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I live in the snow (rusty car) belt. Very often age dictates the life span of vehicles, rather than mileage alone. My 2003 Sienna has 223,000 miles but lots of rust issues underneath. My 2014 Mazda 6 has almost 98,000 miles but looks almost new underneath. The difference is 125,000 miles but, more importantly, eleven years (winters) of snow and salt spray. I should hit 200,000 in about three more years, at which point my Mazda 6 will only be six and half years old. I am certain it will be way less rusty than my Sienna is right now. When you live someplace like where I live, after ten years you can expect parts to start rusting off of your vehicles (calipers, brake lines, fuel lines, radiators, sub-frames, control arms, engine mounts, exhaust systems, and more). If you are lucky enough to live someplace dry and warm then age is much less of an issue but still present as rubber and plastic parts age faster in hot climates.

I’m the luckiest guy in town. My 1998 Regal had that 3.8L engine and after 14 years and 150,000 miles, there was never an intake problem. My father in law had an Olds and still has a Buick with the same engine and neither had this problem. I realize it is only a sample of three, but I never met someone that complained of the intake manifold problem.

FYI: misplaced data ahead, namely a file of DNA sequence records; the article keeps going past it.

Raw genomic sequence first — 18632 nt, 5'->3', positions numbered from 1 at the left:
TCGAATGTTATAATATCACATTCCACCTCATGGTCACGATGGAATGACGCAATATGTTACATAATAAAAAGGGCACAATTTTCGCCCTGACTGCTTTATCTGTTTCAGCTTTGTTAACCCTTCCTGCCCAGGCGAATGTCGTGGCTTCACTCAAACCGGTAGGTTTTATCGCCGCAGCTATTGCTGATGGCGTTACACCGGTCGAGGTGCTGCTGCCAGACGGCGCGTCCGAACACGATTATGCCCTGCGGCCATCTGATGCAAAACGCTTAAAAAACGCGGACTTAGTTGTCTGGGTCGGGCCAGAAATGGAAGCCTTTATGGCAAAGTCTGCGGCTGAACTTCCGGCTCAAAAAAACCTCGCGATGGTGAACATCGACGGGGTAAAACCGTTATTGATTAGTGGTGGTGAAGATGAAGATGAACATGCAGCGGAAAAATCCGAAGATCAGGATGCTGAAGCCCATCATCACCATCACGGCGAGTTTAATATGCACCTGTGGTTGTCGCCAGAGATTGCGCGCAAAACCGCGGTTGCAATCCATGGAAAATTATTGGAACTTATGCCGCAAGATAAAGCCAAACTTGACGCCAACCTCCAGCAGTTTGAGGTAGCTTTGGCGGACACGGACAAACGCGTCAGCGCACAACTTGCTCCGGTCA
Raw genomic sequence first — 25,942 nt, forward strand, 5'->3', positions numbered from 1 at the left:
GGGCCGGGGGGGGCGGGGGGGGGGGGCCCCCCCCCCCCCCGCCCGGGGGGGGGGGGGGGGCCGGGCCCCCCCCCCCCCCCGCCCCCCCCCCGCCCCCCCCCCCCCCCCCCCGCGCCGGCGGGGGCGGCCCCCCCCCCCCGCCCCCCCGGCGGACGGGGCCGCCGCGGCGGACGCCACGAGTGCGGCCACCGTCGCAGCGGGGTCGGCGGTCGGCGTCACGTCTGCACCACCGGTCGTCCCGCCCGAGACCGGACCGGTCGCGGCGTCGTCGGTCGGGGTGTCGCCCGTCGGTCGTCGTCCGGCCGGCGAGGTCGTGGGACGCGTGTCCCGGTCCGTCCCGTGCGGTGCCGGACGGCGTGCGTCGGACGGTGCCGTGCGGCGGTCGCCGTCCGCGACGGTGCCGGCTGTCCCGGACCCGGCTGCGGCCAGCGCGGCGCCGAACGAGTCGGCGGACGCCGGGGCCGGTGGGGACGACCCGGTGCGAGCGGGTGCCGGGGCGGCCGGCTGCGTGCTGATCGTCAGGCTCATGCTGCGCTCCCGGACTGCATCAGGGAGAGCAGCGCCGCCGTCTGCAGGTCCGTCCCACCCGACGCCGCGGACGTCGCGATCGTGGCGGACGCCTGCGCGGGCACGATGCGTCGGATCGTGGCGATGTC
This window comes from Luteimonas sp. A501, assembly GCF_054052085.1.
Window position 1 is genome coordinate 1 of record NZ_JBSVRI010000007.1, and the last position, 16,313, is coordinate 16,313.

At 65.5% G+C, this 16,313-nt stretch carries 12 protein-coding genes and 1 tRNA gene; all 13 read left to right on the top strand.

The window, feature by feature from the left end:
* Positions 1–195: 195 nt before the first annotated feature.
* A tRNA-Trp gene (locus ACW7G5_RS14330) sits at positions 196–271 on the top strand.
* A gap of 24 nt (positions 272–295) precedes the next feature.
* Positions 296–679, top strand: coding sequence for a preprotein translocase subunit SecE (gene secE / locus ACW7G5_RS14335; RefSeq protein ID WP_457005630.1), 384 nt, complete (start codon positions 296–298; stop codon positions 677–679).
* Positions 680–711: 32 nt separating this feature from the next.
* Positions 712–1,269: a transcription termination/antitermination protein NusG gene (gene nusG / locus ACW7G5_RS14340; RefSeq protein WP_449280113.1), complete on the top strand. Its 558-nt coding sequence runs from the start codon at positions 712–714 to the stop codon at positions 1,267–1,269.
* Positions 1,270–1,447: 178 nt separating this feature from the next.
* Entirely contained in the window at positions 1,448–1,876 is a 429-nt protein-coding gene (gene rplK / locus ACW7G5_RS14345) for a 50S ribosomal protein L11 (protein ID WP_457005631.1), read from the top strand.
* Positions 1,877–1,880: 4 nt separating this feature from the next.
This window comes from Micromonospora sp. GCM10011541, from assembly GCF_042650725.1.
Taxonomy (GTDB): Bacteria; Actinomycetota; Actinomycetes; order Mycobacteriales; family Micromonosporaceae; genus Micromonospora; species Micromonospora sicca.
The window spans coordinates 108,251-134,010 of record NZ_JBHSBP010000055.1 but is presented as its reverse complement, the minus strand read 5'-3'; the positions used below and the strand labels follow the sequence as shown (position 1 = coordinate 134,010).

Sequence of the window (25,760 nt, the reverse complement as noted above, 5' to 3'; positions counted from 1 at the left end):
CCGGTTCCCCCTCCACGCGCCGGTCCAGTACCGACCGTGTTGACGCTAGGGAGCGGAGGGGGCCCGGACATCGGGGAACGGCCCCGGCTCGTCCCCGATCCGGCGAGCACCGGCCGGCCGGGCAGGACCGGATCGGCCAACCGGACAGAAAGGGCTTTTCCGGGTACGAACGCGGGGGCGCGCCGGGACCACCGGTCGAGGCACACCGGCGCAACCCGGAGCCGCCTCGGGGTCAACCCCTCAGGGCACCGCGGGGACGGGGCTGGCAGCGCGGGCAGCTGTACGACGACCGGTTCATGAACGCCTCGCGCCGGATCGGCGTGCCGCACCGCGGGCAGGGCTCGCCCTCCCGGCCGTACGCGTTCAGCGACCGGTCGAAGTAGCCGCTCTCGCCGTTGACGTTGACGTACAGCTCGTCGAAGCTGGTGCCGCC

Very lucky.

Do a google search, the internet is full of complaints.

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I have several of these. In hundreds of thousands of miles I have had no gasket problems, period. Our oldest GM 3.8L car is 17 years old!

There was a problem with intake gaskets earlier engines (in the 90s I believe).

These engines are as close to bulletproof as one can get!

According to the website I posted the years were from 1995 thru 2004.

If yours didn’t have the problem…good. Obviously not all did.

If I am not mistaken the 2007 Honda cr-v has a k series motor, the K series motors is one of Honda’s best engines, and probably one of the best series of motors ever built. I see them all the time with 300,000+ mileage on original motors and sometimes transmissions too. No one can really say how far your Honda will go. Change the transmission fluid every 30,000 miles and rear diffy about the same and you should have no problems out of it. In my opinion those are the only weak links that I am aware of.